Hong Kong Court rejected claims for loss of entrepreneurial services for lack of logical quantification

Chan Kam Pui and Yang Wei, the Administrators of the estate of Yang Feng, deceased v Dr Lam Man Ho and Others [2021] HKCFI 2027 (HCPI 128/2013)

In Chan Kam Pui and Yang Wei, the Administrators of the estate of Yang Feng, deceased v Dr Lam Man Ho and Others [2021] HKCFI 2027 (HCPI 128/2013), the Hong Kong Court dismissed the plaintiffs’ leave application to plead a head of loss of service dependency, due to a lack of logical quantification of the loss. That head of loss related to entrepreneurial services provided by the deceased in managing the real estate properties inherited by the dependants.


In March 2010, Yang Feng delivered her third and youngest daughter. However, she passed away shortly after her daughter’s delivery. There is an on-going action brought for medical negligence against the doctors (the first and second defendants), the hospital (the fourth defendant), and the healthcare company (the fifth defendant) involved in the delivery of the baby.

The present application was made by the plaintiffs, the Administrators of the deceased’s estate, to amend the statement of damages for the action. The plaintiffs sought to introduce two new heads of damages: “Pre-Trial Entrepreneurial Skilled Services” and “Post-Trial Entrepreneurial Skilled Services” as loss of service dependency suffered by the three daughters of the deceased pursuant to s.6(1) of the Fatal Accidents Ordinance (Cap.22) (FAO). The plaintiffs pleaded the loss to be the full rental income in respect of each property that the deceased had ownership of.

Legal principles

The court agreed that a dependant may make a claim for damages under s.6(1) of the FAO if the dependant could establish that there is a loss of expectation of a future pecuniary benefit from the deceased. The claim could be premised on the economic or pecuniary loss arising from the deceased’s flair and energy in management of properties which would have increased the capital and income value of those properties.

However, dependants would have no claim under s.6(1) of the FAO if they have inherited the source of the income. It is because in that case, they would not have lost any income.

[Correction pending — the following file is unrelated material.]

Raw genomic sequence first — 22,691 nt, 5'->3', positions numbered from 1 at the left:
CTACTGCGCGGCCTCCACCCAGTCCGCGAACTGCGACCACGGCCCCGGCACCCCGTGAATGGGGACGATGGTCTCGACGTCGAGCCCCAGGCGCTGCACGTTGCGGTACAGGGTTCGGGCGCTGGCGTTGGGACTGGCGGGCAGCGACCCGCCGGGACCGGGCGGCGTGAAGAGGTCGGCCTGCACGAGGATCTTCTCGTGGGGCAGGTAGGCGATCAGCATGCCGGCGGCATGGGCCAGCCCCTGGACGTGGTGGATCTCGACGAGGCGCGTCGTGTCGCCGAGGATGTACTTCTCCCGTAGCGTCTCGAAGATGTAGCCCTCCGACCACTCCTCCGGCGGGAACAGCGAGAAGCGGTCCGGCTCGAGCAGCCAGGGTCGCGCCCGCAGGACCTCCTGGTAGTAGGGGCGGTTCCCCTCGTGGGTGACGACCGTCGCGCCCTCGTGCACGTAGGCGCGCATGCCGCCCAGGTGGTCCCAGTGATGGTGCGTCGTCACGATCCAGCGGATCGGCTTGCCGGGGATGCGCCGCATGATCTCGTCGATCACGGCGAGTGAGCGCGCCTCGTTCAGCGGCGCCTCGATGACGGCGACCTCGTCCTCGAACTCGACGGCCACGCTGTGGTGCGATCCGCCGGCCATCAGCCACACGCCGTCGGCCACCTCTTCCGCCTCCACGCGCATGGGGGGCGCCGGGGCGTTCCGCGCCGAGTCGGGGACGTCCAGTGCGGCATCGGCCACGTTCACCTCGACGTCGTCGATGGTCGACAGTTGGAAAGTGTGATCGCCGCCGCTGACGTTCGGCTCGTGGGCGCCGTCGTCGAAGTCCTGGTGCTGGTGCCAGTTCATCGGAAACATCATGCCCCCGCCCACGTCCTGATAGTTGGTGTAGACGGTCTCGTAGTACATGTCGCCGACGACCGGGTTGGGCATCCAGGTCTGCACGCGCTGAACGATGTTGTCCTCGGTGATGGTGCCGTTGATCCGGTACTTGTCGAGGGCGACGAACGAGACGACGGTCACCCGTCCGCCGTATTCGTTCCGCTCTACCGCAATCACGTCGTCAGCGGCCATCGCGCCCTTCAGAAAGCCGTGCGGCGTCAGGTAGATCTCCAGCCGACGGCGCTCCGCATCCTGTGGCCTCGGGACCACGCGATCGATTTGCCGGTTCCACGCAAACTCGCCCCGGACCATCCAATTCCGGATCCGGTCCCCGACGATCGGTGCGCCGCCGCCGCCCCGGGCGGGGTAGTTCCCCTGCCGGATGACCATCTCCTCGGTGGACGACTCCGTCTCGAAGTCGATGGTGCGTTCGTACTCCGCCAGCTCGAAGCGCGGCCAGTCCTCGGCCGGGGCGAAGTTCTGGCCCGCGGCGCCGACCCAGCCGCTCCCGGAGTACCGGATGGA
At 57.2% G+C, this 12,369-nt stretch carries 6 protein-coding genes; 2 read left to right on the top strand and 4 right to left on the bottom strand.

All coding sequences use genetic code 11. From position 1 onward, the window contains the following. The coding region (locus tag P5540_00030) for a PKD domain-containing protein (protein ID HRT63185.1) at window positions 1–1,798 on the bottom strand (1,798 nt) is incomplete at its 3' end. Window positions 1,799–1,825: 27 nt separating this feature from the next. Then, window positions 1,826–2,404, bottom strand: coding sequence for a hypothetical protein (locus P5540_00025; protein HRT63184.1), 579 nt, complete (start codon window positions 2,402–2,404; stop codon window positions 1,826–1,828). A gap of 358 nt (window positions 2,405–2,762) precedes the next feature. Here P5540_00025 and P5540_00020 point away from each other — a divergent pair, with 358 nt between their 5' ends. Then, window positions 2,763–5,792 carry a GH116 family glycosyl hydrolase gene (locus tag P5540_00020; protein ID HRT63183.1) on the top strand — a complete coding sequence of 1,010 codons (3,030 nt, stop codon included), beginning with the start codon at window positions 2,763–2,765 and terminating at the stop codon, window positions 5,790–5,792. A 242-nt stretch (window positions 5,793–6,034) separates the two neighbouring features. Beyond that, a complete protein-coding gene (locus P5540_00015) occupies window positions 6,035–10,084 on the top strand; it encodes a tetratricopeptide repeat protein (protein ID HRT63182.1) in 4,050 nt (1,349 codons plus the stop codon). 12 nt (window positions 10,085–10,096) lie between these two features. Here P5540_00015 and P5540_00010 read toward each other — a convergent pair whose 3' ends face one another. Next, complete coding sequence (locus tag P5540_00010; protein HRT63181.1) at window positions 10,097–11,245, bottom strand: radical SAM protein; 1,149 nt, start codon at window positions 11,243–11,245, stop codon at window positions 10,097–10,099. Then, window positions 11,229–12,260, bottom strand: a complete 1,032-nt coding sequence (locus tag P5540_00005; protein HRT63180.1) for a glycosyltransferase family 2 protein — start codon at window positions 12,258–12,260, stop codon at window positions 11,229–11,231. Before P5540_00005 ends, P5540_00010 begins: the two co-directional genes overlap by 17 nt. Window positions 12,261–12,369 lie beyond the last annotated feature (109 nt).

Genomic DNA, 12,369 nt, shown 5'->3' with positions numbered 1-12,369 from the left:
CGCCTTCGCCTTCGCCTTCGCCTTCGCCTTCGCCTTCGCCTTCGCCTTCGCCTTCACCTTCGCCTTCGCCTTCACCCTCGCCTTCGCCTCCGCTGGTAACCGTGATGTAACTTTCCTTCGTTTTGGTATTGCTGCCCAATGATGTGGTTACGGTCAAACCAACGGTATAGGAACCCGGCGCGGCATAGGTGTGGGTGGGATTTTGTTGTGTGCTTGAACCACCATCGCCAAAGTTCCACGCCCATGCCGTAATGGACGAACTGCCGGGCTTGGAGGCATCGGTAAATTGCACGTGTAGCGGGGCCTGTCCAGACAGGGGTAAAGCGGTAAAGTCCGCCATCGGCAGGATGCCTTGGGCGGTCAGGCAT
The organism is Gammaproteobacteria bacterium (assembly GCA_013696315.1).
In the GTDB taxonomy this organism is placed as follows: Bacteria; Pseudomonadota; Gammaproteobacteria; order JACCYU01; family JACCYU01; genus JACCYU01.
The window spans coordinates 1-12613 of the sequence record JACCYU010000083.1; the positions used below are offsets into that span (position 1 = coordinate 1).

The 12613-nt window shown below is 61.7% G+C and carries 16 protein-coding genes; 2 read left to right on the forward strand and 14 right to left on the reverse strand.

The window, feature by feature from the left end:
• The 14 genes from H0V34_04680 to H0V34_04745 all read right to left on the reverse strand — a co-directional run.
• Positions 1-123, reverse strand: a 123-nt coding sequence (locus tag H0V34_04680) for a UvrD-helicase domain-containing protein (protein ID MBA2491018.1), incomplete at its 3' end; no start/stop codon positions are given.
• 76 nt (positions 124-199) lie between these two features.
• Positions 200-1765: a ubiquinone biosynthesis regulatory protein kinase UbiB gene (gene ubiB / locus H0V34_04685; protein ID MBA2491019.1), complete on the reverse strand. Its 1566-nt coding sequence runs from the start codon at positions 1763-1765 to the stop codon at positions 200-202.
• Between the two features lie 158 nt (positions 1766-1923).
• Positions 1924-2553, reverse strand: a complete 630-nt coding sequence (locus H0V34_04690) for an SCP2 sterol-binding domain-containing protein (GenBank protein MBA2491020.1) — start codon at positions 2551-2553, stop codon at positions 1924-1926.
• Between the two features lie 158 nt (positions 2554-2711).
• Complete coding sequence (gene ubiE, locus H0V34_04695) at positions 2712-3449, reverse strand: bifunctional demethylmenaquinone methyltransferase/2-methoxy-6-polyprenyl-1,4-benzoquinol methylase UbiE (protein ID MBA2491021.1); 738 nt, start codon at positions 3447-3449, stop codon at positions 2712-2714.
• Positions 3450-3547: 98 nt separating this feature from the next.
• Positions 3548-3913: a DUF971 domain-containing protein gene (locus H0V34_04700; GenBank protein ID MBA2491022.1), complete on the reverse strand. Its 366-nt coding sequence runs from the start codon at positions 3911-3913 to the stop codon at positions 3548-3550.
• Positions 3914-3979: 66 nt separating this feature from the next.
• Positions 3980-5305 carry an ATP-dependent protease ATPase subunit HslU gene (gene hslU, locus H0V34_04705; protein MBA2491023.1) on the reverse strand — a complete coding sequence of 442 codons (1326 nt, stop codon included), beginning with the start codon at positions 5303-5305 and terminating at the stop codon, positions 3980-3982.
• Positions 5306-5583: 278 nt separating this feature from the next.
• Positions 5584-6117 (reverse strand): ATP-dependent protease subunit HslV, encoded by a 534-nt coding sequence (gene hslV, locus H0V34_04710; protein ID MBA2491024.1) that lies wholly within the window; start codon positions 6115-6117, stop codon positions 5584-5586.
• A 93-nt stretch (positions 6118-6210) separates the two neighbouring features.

In quantifying the loss of services rendered by a deceased, the court identified two common approaches. The financial loss could be determined by ascertaining either the monetary cost of replacing the services provided by the deceased, or the extent to which the portfolio or asset managed by the deceased would have been more valuable than the asset managed by or on behalf of the dependant.


Whether there was a prima facie case of loss of service dependency?

On the assumption that the deceased’s entrepreneurial skills would have applied to the properties and would have provided an economic or pecuniary benefit to her dependants, there was a prima facie case of loss of dependency by reason of the loss of the entrepreneurial services provided by the deceased.

Whether the quantification of the loss of service dependency was logical?

The court held that the plaintiff’s quantification of the loss – which the plaintiff asserted was equal to the full rental income of the deceased’s share in the property portfolio - was illogical. The total monthly rent has been and would have been received without any input from the deceased. The plaintiff’s quantification also violated the well-established principle that rental income is not capable of forming part of a dependency claim when the properties are inherited by the dependant.

For the reasons set out above, the court held that the plaintiff’s quantification was untenable and unarguable both as a matter of logic and as a matter of law. While a claim should still be allowed if the amount claimed is liable to be adjusted or reduced at trial, the court held that this claim does not fall within the situation envisaged above because it has no prospect of success given the fallacy in the quantification of loss.

The court stated, obiter, that it may have been logical to quantify the loss by comparing the value the daughters would likely rent the flats out at and what the deceased would have achieved with her skills had she survived. The court, however, remarked that this quantification is regarded as uncertain and speculative in nature by English courts.


The decision demonstrates that the court is prepared to accept loss of entrepreneurial services under loss of service dependency provided the claimants and litigants apply a legitimate approach to quantify their claim. Whilst there is no single right method of quantification, claimants and their lawyers should adopt a logical approach, preferably with support from circumstantial evidence which would show the value of the deceased’s entrepreneurial services.

Read more items in Hong Kong Medical Law Brief - December 2021 edition